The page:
Over the course of thirty-five years of research into the chromosome we are confronted with a number of general conclusions central to chromatin biology, perhaps most pertinent of these is that organization of higher order nucleosome structures play a fundamental role in DNA behavior. Folding and packaging of DNA is linked with a number of processes ranging from transcriptional regulation, genome stability, chromosome segregation, including replication and repair. Intrinsic to nuclear function is chromatin structure and the relationship with epigenetic modification. While we are aware that genetic and epigenetic changes can influence tumorigenesis, it is still unclear what protein components are specified on chromatin or the molecular events that underlie the link between chromosomes and cancer. In recent years, our understanding of DNA methylation with cancer development has revealed some surprising findings with particular emphasis on the antithetical character of hypo- and hyper- methylation of DNA. The molecular mechanism by which methylation is responsible for increased cancer risk has received widespread attention and is relavent to our understanding of genetic stability. The biological significance of other epigenetic modifications such as histone tail changes and active chromatin remodeling are also a major driving force in chromosome research in cancer. In light of recent advances in the understanding of epigenetic changes in disease we have organized a focused review series and discuss the significance of Epigenetics in Normal Control and Deregulation in Cancer. Authors from divergent fields of study have contributed articles that examine chromatin dynamics in cancer, bringing together research interests from a wide variety of fields. In this vein, we discuss the consequences of deregulating epigenetic mechanisms with a viewpoint on transcriptional control, chromatin function and human disease.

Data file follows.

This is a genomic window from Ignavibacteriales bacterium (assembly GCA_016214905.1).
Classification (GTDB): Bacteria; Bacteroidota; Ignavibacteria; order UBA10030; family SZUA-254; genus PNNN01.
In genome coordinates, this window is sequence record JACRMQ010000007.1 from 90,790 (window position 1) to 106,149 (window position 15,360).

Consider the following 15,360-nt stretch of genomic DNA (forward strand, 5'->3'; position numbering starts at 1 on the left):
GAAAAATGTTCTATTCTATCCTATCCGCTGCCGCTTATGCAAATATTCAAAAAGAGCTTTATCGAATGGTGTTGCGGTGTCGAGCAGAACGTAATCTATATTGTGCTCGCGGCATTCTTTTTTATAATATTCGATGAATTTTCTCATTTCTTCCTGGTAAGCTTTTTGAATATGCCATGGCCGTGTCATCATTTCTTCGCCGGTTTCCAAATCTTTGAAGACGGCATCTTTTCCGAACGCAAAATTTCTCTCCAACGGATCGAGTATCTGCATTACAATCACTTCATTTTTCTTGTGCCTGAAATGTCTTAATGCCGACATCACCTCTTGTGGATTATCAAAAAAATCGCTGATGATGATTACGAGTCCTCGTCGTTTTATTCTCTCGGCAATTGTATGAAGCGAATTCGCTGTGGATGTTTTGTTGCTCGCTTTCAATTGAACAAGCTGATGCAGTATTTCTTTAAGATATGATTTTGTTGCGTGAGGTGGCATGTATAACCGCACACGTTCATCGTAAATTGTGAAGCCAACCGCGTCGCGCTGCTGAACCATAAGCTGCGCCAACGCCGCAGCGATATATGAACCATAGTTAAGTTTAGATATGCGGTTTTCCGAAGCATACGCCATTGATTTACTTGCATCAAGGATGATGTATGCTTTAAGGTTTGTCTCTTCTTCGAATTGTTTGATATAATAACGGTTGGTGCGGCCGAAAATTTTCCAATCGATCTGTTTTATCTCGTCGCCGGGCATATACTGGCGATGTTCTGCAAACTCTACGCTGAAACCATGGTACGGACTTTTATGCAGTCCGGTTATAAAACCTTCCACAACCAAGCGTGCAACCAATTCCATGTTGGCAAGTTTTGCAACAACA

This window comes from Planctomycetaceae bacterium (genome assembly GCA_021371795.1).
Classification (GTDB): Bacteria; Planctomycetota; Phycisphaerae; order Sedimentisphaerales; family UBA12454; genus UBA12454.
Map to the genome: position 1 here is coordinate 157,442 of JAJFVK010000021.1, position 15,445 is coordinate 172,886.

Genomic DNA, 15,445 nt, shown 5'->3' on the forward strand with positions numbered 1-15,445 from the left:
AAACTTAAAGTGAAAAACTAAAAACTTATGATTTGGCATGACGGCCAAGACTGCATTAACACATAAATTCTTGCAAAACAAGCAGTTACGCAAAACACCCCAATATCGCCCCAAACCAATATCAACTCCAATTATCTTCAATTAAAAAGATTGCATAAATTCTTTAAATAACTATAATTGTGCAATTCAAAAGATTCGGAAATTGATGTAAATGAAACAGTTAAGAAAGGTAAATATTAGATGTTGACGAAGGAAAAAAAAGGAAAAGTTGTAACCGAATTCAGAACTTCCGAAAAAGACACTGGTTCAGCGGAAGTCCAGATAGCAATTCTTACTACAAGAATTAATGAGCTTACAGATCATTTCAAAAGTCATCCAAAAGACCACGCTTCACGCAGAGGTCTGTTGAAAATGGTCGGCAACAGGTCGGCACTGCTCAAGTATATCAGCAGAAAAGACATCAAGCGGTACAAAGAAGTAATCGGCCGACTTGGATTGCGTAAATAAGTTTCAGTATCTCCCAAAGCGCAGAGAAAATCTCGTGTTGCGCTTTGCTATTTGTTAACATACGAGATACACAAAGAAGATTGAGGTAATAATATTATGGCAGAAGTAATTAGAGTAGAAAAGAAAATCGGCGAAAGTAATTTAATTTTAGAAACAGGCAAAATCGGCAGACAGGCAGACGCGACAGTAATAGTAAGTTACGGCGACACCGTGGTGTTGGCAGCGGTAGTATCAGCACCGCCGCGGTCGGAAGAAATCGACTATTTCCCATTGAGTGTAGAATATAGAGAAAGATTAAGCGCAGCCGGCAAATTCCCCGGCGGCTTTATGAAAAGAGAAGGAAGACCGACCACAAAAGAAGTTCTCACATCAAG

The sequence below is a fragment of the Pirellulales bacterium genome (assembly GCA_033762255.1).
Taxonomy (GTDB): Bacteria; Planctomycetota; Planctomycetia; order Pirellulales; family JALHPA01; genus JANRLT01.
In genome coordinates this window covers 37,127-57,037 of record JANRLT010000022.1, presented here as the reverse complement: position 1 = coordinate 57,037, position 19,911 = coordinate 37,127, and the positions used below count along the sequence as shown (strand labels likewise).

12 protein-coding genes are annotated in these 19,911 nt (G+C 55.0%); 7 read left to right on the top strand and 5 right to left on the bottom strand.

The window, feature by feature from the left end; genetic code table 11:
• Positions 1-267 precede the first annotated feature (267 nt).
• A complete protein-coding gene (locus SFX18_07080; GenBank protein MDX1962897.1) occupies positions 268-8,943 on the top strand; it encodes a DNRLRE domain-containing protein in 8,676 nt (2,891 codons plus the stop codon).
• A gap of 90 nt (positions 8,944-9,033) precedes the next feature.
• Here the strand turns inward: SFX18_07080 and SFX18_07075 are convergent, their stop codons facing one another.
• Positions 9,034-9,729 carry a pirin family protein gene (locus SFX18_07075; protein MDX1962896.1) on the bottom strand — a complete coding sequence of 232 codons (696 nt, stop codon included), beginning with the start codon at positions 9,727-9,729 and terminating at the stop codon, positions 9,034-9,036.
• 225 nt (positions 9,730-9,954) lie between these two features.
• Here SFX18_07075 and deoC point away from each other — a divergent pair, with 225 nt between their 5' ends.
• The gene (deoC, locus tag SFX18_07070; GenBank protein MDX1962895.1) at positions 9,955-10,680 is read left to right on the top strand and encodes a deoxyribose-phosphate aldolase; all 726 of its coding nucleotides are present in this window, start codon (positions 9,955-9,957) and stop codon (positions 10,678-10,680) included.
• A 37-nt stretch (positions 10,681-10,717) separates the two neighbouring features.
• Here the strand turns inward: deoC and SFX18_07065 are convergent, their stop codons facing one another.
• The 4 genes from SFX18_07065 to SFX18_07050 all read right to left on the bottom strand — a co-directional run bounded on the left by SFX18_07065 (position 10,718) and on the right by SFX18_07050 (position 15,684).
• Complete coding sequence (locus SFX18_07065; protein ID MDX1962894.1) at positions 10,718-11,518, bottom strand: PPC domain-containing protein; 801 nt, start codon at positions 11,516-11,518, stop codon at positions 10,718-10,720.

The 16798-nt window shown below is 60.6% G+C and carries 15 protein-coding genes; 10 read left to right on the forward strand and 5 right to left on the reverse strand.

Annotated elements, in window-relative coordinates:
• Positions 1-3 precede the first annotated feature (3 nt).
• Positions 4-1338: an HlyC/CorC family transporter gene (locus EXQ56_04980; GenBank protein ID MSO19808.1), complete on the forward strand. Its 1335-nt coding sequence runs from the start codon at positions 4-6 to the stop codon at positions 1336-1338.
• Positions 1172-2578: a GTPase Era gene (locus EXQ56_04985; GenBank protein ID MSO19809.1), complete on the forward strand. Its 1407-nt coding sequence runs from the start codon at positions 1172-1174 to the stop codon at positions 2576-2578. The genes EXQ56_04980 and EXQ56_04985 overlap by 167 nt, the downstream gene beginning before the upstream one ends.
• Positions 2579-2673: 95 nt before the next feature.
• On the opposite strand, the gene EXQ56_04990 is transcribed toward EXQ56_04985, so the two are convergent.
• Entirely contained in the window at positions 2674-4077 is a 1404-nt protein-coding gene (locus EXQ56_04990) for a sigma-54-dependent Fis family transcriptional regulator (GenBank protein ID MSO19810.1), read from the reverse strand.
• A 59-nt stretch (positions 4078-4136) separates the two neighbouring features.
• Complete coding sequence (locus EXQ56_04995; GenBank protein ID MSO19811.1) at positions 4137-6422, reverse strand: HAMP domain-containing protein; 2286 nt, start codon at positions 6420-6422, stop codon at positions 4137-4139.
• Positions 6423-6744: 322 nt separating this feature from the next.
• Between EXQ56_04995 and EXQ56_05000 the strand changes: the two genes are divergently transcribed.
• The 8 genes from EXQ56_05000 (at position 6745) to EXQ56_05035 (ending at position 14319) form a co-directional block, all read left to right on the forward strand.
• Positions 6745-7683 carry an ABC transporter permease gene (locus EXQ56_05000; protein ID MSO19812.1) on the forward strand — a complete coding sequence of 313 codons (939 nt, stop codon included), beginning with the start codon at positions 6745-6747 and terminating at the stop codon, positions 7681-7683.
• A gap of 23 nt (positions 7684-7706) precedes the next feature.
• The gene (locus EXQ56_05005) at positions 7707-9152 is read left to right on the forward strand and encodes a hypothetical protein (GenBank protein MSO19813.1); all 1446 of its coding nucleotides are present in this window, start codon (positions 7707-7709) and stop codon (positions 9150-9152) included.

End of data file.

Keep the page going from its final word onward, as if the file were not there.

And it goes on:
- Stem cells